Wet and Dry Contact Relay – Explanation and Case Study

Posted in: Instrumentation

In instrumentation and control system circumstance, the terms wet contact relay and dry contact relay are two that every instrument engineer should understand clearly. If an instrument engineer can’t figure them out then it must be a mistake! Here are explanations of wet and dry contact relay and some cases for make you easly figuring them out in designing control system.

Wet Contact Relay

In other word, wet contact relay is a contact of a relay that has volt ready. The voltage value is depend on the device which provide it. It could be 5V, 12V,24V, 48V DC or even 120/220V AC. By knowing the contact is wet then you will know what should be done to the rest.

In the real practice, if you buying any ready stock device from vendor, this wet contact relay is rare but you can request when you ordering any custome made device. Below is wet contact relay wiring.

Dry Contact Relay

Absolutely, this is the opposite of above. Dry contact relay is volt free contact or no current.

All of these explanations will be help you to figure out your case while you interface/interconnect some devices/systems. However, if you just preparing for single system and not interconnecting to other system then you will not know why understanding wet and dry contact relay is so important. Let you review the case samples below for making you images.

Case 1.
There is a project that construct a gas turbine generator (GTG) power plant to supply offshore platform electricity demand. To work, the company will buy a GTG from Vendor A. The company should prepare a fuel gas line complete with the safety system e.g. Shutdown Valve (SDV), Blowdown Valve (BDV) and or Pressure Transmitter (PT). The company also want to have the Supervisory Control and Data Acquisition (SCADA) System.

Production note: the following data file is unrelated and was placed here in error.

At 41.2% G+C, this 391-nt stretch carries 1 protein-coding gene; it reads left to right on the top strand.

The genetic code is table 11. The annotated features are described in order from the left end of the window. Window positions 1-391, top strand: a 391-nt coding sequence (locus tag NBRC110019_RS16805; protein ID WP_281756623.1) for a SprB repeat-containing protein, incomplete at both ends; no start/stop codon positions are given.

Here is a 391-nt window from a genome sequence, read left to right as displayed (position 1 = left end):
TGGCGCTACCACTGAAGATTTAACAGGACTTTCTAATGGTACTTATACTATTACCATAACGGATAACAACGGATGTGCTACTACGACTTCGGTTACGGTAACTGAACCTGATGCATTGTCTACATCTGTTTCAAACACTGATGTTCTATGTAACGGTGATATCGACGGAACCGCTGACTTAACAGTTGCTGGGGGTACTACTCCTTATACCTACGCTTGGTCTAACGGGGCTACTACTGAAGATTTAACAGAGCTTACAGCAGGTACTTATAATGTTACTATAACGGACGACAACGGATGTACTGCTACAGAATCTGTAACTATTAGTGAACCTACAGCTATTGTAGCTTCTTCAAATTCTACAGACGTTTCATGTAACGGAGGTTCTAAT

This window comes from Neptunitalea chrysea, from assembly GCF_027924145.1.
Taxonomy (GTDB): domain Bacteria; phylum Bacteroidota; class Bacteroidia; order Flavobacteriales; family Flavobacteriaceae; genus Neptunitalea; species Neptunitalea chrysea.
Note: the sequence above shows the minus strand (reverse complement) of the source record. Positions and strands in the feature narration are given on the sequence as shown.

In this case, there are three area need to be interfaced. i.e., the GTG, the fuel gas line and the SCADA system. To make it simple, We will limit the case as follow:
Area 1: The GTG has a controller that includes wet contact relay for its on/off status.
Area 2: The fuel gas line has Pressure Transmitter for sensing the high pressure for safety.
Area 3: The SCADA consists of Programmable Logic Controller (PLC) and Human Machine Interface (HMI).

Instrument and Control Design
We are going to displaying the on/off status of GTG to the SCADA HMI and also the high pressure alarm from fuel gas line system to the SCADA HMI too.

The step one
We connect the relay in GTG Panel to the SCADA PLC’s Digital Input (DI), so that the HMI will read the status from the PLC. The contact relay is “Open” when the GTG is OFF and “Close” when the GTG is ON.

Because of the contact of the GTG’s relay is “WET”, from the figure 2. it has 220 VAC of Voltage, then it can’t be directly connected to the SCADA PLC DI, because the PLC DI has its own voltage rating. Then you need to prepare another relay to interpose (the GTG’s relay will energize the interposing relay to close the contact), as shown in figure 3.

Now by providing the interposing relay, we can work at PLC’s DI voltage rating. In other case may be you ask, why there is 220 VAC connected to the GTG’s relay 1? Yes, you have a good question! If the case changes like that then the relay becomes Dry Contact Relay guys. Moreover, the already made device usually use plug and play slot to terminate the output rather than TB 1 (Terminal Block), sure you don’t want to change and rewiring the circuit because it needs more time and the manufacture documents such as schematic diagram and manual are not fit anymore to the actual device’s wiring. Even, if you push to change the wiring then you have no documents that stand for future maintenance tracing ability.

So, let the device supplied by vendor stay as what it is and our job is to prepare interface of them to our system (in this case the SCADA system).

This article categorized in: Instrumentation